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Shop Talk

June 2016 Issue

Tips From the New Guy


Gru has his minions. Santa has his elves. Timmy has Lassie. When building an Experimental airplane, you can have helpers, too.

Helpers can be wonderful, but there’s also danger. A not-so-helpful helper can be a real problem.

Helpers can be family (young and old), airport bums, an A&P down the row, or a guy who has built nine Experimentals and is willing to help you do one. Helpers can be experts, technicians, or just a pair of helping hands. Helpers can bring assistance in many ways, but can also bring some challenges.

So here are 10 tips for helping hands when building an Experimental aircraft:

1. Keep kids and novices away from dangerous chemicals. Be sure adults who are working with cleaners, primers, paints, and other shop chemistry are fully briefed on handling and safety.

Never too early to start.

2. Keep several sets of safety glasses and hearing protection around. Drop-by help can be useful if properly equipped. If you are building a metal plane, keep an extra pair or two of Cleco pliers around.

3. Remember, this is your plane. Advice can be good from expert helpers, but build the plane you want.

4. Long-term helpers will need training. Put in the training time up front, and you will be better off in the long run. Teach safety and the proper use of tools for novices.

5. When you have many helpers for a coordinated task, such as installing wings or an engine, be sure to do a full briefing of all helpers before you start. Stay coordinated and keep everyone working in the same direction.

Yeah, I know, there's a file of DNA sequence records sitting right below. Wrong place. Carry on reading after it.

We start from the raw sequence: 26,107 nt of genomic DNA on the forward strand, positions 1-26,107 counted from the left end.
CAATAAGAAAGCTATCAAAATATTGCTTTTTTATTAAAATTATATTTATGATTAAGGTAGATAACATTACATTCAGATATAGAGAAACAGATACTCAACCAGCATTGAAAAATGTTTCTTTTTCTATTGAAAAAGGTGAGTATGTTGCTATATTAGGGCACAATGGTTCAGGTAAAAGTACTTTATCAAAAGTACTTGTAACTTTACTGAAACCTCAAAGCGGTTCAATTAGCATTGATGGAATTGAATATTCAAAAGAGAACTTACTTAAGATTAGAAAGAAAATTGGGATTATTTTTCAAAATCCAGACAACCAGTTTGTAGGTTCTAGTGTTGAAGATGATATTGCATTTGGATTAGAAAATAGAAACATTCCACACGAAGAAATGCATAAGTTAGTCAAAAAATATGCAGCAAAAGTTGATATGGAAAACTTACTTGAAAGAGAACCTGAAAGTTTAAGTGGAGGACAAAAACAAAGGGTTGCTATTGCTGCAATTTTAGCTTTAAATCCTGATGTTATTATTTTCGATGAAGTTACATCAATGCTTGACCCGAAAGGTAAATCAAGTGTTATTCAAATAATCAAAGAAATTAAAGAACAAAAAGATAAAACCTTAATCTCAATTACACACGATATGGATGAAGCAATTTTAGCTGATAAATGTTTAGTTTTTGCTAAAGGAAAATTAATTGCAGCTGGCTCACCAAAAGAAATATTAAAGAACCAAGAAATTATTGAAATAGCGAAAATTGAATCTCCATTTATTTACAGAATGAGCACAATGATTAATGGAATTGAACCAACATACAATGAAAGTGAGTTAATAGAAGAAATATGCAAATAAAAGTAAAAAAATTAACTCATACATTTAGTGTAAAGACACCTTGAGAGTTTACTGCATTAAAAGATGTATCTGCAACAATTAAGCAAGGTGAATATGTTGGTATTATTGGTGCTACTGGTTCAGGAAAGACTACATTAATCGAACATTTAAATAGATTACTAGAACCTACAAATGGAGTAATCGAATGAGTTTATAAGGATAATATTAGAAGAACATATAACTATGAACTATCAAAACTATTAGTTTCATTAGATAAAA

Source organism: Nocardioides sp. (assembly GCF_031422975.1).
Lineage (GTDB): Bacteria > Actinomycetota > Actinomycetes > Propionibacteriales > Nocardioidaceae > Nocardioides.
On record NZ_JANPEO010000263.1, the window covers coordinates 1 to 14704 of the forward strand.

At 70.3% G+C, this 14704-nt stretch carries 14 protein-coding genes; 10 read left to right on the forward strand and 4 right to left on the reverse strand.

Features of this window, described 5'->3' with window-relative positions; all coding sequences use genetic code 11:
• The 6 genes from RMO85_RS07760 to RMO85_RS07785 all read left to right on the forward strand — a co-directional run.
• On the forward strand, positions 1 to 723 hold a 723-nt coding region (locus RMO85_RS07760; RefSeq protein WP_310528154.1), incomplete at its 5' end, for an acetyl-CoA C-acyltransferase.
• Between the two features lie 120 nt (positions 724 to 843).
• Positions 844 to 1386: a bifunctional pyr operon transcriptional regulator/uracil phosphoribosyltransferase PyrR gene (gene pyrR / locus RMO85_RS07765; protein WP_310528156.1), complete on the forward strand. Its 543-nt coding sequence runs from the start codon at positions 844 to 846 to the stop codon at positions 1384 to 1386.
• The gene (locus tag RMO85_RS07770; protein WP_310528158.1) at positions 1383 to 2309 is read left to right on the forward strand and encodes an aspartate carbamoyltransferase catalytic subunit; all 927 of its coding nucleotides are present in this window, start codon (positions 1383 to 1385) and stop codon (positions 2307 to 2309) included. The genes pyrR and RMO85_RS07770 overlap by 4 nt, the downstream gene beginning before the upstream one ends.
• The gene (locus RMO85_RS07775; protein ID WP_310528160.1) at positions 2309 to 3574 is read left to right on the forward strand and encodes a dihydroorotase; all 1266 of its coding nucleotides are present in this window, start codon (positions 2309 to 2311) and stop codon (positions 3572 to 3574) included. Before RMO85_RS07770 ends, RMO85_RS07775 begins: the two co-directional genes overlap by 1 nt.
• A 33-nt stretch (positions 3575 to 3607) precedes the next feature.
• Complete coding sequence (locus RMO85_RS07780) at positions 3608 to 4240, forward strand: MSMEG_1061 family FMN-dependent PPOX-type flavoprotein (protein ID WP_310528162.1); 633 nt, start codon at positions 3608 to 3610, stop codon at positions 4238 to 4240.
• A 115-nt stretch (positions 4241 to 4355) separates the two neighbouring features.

6. Keep your emotions in check when working with family, friends, and significant others. Be patient and stay on task, and remember that accidents can happen.

Ready to rumble.

7. It is OK to ask someone not to help. Some folks are just not cut out to build airplanes.

8. Evaluate what kind of help you have and judge assistance and expertise accordingly. A person who built a fiberglass boat may not be an expert at building a fiberglass airplane. A person who wired a house may not be the right person to help you wire your avionics.

9. Family or friends or a significant other may not want to help. Some folks may feel uncomfortable working on a project that life and limb may depend on the quality of their work.

10. Always supervise your helpers. Know what tasks are completed and double-check the results. If a helper failed to put a cotter key in a critical part, you are the one who will bear the consequences.

Getting a helping hand now and then will keep a project moving forward. Helpers can also bring some concerns as well. Manage your help, pay attention to safety, get things done the way you want them done, and try not to hurt anyone’s feelings.

David Boeshaar is a systems analyst for corporate Disney. A former mechanic, teacher, and computer help desk guru at a major university, he is now building a Van's RV-9A for fun with his brother-in-law. As the new guy in aviation, Dave has learned lots, both good and expensive, and hopes to pass along a little help to the builders coming up behind him.

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